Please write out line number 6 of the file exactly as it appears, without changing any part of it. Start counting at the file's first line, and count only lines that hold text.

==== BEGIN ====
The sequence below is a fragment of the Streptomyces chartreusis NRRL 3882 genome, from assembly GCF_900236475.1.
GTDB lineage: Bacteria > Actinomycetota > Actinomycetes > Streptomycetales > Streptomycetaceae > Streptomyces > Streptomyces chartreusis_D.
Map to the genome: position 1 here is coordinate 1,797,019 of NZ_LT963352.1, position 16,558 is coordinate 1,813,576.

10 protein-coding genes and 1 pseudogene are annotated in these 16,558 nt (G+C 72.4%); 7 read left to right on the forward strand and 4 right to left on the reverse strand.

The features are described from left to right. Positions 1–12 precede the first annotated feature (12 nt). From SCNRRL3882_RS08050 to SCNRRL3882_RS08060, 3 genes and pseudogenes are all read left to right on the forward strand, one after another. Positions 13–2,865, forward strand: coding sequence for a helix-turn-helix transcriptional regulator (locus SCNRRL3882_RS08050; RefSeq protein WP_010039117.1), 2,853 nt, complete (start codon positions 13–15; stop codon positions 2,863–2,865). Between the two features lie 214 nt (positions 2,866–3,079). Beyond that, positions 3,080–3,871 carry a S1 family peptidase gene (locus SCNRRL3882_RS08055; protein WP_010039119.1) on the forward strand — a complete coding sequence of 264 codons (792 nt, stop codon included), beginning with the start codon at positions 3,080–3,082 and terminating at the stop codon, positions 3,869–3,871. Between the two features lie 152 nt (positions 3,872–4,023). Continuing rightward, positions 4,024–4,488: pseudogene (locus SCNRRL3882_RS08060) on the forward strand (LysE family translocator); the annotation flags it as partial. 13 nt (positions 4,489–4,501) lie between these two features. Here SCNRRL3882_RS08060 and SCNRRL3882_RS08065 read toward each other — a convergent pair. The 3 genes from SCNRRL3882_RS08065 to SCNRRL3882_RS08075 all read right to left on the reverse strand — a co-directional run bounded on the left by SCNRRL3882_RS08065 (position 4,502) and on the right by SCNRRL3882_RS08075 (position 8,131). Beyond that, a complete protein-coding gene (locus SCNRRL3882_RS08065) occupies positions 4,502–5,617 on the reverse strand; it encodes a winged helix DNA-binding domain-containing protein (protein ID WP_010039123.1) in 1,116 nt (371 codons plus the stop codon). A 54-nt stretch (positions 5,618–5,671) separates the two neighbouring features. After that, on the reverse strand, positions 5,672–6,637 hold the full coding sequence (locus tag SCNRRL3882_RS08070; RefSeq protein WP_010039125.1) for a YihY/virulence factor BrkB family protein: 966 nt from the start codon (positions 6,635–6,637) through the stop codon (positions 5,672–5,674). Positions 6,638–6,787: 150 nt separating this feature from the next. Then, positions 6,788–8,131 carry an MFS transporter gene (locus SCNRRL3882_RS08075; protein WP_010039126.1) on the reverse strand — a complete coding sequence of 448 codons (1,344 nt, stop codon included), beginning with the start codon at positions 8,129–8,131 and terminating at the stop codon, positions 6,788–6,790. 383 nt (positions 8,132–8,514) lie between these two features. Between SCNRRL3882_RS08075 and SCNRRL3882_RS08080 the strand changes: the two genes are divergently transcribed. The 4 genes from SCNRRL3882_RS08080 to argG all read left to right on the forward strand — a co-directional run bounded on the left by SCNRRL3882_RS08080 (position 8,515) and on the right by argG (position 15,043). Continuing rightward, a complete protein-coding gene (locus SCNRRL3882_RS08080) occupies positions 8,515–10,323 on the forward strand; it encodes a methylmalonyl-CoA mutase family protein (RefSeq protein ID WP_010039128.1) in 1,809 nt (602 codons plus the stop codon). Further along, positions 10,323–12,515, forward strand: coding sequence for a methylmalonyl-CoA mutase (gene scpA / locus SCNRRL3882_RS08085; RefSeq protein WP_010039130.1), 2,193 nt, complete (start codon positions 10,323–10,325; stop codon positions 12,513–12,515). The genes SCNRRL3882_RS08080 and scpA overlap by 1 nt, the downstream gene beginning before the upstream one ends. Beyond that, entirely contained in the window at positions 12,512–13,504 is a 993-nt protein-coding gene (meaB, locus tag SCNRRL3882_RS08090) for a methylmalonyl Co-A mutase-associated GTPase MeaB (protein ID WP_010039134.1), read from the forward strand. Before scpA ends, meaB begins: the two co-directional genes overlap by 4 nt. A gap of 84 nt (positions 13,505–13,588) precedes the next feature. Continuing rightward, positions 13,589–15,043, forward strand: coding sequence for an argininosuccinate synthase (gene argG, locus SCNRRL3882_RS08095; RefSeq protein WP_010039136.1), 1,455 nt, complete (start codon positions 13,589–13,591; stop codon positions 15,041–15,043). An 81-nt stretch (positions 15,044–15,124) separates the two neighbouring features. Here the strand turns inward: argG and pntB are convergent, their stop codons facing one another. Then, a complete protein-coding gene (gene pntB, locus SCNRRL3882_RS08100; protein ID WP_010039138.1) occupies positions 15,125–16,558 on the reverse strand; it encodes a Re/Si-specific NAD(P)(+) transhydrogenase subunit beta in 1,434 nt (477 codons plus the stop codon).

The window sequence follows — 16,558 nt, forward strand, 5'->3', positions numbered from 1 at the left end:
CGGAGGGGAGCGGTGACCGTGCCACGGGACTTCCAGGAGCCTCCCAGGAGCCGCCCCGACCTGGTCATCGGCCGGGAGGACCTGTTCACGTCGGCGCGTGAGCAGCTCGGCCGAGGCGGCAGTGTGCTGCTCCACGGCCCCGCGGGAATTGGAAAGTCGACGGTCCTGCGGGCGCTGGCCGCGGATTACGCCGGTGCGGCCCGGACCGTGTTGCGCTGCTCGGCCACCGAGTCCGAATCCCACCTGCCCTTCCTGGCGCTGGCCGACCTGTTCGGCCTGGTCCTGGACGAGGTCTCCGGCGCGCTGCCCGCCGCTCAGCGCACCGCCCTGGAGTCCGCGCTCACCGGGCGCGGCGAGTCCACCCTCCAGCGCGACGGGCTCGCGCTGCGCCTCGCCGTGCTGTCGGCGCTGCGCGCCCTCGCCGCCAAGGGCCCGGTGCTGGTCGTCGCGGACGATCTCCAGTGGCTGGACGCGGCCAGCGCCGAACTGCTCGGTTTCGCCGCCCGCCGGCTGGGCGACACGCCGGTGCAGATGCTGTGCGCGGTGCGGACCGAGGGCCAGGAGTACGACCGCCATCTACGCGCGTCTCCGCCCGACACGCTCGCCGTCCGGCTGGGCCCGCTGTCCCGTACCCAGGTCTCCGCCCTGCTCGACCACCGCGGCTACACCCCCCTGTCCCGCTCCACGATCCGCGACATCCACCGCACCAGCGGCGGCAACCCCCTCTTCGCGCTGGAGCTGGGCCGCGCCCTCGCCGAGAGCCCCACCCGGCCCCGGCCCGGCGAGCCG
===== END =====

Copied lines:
The window sequence follows — 16,558 nt, forward strand, 5'->3', positions numbered from 1 at the left end: